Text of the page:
A teenager’s life could be saved after some forms of medical cannabis were made legal in the UK.
Victoria Riddick, from Apsley, fought for five years to get her severely epileptic daughter access to cannabis oil.
And she says the product helped control Rosie’s violent seizures.
But after months of uncertainty the government announced doctors would be able to prescribe cannabis products to patients from November 1.
Mrs Riddick said: “This is fantastic news and definitely a step in the right direction.
“When I heard the news in my car I didn’t know what to do for five minutes, this is something I wanted for so long.”
Rosie Riddick was diagnosed with severe epilepsy when she was four-years-old, two years after an almost deadly battle with meningitis.
Now the 15-year-old, who attends Egerton Rothesay School, has more than 10 seizures a day.
In a desperate attempt to treat Rosie’s condition Mrs Riddick took her daughter to California for cannabis oil treatment two years ago.
And in their eight-week stay Mrs Riddick says her daughter’s symptoms and seizures reduced ‘significantly’ thanks to the product.
The mum says is now in a race against time to get cannabis oil prescribed to her daughter.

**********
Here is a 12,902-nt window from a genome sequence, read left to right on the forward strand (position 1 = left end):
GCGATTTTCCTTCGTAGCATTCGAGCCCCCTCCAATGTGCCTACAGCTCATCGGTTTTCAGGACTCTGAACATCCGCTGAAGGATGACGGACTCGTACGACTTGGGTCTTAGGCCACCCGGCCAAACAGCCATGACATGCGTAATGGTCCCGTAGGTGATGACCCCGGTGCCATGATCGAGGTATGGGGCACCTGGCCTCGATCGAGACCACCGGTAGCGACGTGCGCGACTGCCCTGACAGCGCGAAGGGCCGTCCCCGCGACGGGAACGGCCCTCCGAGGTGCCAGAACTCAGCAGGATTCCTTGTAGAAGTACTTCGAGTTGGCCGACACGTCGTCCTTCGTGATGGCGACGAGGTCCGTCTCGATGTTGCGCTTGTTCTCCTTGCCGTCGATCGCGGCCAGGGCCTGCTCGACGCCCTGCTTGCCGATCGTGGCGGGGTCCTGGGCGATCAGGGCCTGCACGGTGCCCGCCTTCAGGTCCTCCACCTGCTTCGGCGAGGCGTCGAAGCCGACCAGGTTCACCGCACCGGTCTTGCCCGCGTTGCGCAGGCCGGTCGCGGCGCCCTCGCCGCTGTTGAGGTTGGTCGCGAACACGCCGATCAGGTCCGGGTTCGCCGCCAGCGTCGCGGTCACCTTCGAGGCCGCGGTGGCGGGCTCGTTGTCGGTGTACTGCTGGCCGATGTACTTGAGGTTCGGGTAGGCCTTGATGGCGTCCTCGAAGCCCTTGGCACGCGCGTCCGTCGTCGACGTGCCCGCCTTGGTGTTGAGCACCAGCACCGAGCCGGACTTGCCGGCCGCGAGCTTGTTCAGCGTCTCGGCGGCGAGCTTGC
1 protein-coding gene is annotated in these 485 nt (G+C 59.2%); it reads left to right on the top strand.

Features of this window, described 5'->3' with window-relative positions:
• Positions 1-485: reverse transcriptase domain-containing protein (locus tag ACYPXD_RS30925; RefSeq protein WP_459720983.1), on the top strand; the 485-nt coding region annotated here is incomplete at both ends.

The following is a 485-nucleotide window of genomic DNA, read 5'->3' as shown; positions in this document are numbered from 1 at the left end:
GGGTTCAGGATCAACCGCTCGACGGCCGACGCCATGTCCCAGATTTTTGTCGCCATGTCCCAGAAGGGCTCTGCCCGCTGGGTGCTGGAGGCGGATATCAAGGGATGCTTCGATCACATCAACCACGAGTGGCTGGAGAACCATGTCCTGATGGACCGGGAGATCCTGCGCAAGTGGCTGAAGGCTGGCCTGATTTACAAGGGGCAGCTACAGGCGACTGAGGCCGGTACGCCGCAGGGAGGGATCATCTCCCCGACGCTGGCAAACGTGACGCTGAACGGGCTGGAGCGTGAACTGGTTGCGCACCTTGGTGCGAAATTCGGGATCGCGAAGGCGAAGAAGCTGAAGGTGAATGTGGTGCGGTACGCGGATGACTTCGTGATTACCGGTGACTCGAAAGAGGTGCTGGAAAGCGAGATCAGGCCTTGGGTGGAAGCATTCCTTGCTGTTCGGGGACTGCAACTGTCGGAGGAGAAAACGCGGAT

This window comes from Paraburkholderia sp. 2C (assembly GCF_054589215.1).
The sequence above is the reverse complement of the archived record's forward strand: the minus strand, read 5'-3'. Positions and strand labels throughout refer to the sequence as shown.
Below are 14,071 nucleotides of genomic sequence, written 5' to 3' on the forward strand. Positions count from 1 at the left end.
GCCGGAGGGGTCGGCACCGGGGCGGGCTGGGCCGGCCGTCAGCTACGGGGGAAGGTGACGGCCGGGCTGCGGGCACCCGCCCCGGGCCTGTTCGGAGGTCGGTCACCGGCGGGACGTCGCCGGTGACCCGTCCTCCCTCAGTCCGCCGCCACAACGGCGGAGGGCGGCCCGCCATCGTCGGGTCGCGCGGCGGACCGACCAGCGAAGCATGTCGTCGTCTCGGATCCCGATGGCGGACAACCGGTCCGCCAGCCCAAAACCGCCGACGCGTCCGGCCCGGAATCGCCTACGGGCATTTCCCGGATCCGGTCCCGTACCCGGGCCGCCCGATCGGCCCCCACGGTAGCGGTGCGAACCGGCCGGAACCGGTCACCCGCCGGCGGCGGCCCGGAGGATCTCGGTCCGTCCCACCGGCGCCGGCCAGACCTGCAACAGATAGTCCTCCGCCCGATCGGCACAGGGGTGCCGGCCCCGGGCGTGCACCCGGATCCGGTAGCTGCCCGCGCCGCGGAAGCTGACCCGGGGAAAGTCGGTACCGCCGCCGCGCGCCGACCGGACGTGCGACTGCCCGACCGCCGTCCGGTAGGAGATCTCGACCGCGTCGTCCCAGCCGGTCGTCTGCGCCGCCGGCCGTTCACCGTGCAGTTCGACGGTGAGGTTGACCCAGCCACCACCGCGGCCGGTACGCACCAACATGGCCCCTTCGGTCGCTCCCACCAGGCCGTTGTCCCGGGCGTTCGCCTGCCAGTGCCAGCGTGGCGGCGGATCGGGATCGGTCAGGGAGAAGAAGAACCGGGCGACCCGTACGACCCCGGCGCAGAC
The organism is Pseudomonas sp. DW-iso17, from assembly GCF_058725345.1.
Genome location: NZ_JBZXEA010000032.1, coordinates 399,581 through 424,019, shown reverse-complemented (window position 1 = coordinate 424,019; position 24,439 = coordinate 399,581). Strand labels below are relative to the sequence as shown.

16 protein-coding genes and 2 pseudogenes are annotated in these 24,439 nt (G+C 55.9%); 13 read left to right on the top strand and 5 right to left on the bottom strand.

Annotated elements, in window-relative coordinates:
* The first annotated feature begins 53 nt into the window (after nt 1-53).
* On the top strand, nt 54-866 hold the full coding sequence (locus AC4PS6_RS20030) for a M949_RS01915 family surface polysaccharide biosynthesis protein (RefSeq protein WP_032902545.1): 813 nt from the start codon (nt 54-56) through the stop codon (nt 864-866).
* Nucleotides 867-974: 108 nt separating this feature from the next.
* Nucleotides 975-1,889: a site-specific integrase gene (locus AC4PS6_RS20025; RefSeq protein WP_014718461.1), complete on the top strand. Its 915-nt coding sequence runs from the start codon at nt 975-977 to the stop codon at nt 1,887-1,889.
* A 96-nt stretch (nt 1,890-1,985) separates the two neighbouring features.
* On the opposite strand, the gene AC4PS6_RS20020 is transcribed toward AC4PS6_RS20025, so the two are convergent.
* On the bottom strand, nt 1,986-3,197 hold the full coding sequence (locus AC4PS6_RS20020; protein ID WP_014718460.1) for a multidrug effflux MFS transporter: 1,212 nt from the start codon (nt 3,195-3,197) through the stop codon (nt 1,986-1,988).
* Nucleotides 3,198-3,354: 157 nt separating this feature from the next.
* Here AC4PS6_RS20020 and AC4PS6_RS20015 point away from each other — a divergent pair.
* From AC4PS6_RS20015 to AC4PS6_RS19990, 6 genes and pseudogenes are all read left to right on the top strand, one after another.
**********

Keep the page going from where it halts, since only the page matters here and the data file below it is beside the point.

Mrs Riddick said: “We really are in dire straits, I hope something happens quickly so Rosie can benefit from the move.
“The medication she is on now is starting to have an effect on her heart, and she is suffering from hypotension, which is very worrying, she has been to Watford twice in a ambulance in the last week.
Mrs Riddick, despite welcoming the government announcement, is sceptical on how prescriptions of cannabis will be made.
She said: “I think the big issue at the moment is that most doctors will not know what to prescribe, and would not have received training on how to treat epileptic children with medicinal cannabis.
“On paper it sounds promising but what I am not sure about is what they are going to be prescribing and whether that is especially for epilepsy.”
Mrs Riddick thanked Charlotte Caldwell, another mother who campaigned for a law change after her son Billy was denied access to cannabis oil.
She said: “She is just a amazing woman for bringing our battle to the mainstream.”